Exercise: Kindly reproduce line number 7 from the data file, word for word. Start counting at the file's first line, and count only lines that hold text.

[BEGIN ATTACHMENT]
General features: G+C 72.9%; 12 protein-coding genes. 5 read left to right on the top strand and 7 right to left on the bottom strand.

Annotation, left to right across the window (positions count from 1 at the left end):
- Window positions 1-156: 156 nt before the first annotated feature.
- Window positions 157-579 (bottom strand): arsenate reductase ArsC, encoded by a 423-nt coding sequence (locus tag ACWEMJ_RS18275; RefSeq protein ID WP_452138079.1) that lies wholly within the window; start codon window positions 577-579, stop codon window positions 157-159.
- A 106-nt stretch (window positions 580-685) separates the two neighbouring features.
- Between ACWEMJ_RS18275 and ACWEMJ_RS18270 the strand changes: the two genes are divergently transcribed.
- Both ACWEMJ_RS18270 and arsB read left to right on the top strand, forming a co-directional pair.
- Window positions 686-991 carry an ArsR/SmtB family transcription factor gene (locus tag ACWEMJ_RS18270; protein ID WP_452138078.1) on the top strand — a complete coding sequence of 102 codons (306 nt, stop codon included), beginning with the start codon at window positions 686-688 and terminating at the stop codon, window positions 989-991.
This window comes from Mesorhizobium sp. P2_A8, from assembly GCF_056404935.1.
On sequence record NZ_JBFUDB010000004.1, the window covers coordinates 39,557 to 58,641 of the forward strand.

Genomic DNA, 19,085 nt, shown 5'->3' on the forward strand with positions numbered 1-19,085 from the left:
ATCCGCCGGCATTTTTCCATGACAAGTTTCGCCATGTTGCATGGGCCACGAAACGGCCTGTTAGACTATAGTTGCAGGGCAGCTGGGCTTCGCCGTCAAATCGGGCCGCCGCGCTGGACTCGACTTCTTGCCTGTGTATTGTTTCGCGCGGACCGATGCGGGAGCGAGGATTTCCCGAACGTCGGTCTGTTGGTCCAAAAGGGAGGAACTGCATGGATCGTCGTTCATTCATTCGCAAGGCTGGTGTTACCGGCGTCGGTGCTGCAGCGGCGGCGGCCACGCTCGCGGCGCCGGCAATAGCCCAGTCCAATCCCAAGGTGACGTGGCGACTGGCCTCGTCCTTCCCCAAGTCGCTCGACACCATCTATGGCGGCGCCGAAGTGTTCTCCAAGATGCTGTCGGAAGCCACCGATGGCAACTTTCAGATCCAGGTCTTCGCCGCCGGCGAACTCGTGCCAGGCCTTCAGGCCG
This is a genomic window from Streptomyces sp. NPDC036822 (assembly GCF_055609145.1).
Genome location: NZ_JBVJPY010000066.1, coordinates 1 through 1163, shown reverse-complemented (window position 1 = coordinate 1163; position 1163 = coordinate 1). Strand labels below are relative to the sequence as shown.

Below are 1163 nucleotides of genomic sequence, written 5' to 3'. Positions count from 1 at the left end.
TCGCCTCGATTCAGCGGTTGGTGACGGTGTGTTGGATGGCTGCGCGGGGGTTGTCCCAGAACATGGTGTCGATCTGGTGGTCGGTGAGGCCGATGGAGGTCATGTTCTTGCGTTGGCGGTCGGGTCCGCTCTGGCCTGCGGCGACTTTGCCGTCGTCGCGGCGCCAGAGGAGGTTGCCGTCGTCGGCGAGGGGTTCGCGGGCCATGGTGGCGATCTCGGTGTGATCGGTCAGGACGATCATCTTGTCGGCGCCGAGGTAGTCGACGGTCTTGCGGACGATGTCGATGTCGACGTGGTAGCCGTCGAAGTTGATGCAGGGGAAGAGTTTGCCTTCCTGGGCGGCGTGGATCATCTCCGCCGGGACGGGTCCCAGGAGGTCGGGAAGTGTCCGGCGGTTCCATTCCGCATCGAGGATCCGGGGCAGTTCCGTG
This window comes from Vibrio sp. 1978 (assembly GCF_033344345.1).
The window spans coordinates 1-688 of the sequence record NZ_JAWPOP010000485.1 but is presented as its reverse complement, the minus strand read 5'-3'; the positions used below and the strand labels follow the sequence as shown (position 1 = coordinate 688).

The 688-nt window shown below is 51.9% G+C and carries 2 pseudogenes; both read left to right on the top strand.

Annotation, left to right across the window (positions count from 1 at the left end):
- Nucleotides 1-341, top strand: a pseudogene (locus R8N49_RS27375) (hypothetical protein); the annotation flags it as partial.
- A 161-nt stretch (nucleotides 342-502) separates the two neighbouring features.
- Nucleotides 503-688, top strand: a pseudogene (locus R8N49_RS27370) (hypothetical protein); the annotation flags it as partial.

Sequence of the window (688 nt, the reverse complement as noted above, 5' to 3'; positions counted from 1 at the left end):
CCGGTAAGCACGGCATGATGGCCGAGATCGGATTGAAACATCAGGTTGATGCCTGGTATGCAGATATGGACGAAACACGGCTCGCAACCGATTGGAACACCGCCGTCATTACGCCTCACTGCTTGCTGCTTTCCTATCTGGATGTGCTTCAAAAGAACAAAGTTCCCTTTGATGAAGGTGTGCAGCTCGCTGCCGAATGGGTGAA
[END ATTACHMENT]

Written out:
- Both ACWEMJ_RS18270 and arsB read left to right on the top strand, forming a co-directional pair.